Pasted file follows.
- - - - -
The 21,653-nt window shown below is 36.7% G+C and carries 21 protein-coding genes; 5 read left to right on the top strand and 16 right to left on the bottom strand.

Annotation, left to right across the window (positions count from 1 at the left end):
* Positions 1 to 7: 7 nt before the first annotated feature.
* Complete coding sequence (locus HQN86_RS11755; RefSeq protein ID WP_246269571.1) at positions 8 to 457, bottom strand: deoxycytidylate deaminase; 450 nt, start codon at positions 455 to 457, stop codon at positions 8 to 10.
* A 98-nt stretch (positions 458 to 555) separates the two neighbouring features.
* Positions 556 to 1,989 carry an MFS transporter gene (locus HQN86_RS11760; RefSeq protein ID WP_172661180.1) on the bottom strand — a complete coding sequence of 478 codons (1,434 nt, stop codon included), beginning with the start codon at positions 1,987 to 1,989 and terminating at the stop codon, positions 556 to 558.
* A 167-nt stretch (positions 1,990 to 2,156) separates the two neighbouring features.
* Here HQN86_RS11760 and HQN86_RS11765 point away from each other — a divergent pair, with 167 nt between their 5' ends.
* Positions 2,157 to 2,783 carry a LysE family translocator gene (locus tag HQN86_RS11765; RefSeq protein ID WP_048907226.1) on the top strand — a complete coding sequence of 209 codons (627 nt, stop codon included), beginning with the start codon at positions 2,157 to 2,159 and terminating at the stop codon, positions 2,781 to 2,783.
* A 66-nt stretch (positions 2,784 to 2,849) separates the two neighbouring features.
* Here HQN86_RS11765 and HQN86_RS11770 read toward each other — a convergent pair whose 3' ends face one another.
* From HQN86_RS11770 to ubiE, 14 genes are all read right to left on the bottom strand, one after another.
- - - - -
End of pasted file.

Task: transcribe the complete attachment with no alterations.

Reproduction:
The 21,653-nt window shown below is 36.7% G+C and carries 21 protein-coding genes; 5 read left to right on the top strand and 16 right to left on the bottom strand.

Annotation, left to right across the window (positions count from 1 at the left end):
* Positions 1 to 7: 7 nt before the first annotated feature.
* Complete coding sequence (locus HQN86_RS11755; RefSeq protein ID WP_246269571.1) at positions 8 to 457, bottom strand: deoxycytidylate deaminase; 450 nt, start codon at positions 455 to 457, stop codon at positions 8 to 10.
* A 98-nt stretch (positions 458 to 555) separates the two neighbouring features.
* Positions 556 to 1,989 carry an MFS transporter gene (locus HQN86_RS11760; RefSeq protein ID WP_172661180.1) on the bottom strand — a complete coding sequence of 478 codons (1,434 nt, stop codon included), beginning with the start codon at positions 1,987 to 1,989 and terminating at the stop codon, positions 556 to 558.
* A 167-nt stretch (positions 1,990 to 2,156) separates the two neighbouring features.
* Here HQN86_RS11760 and HQN86_RS11765 point away from each other — a divergent pair, with 167 nt between their 5' ends.
* Positions 2,157 to 2,783 carry a LysE family translocator gene (locus tag HQN86_RS11765; RefSeq protein ID WP_048907226.1) on the top strand — a complete coding sequence of 209 codons (627 nt, stop codon included), beginning with the start codon at positions 2,157 to 2,159 and terminating at the stop codon, positions 2,781 to 2,783.
* A 66-nt stretch (positions 2,784 to 2,849) separates the two neighbouring features.
* Here HQN86_RS11765 and HQN86_RS11770 read toward each other — a convergent pair whose 3' ends face one another.
* From HQN86_RS11770 to ubiE, 14 genes are all read right to left on the bottom strand, one after another.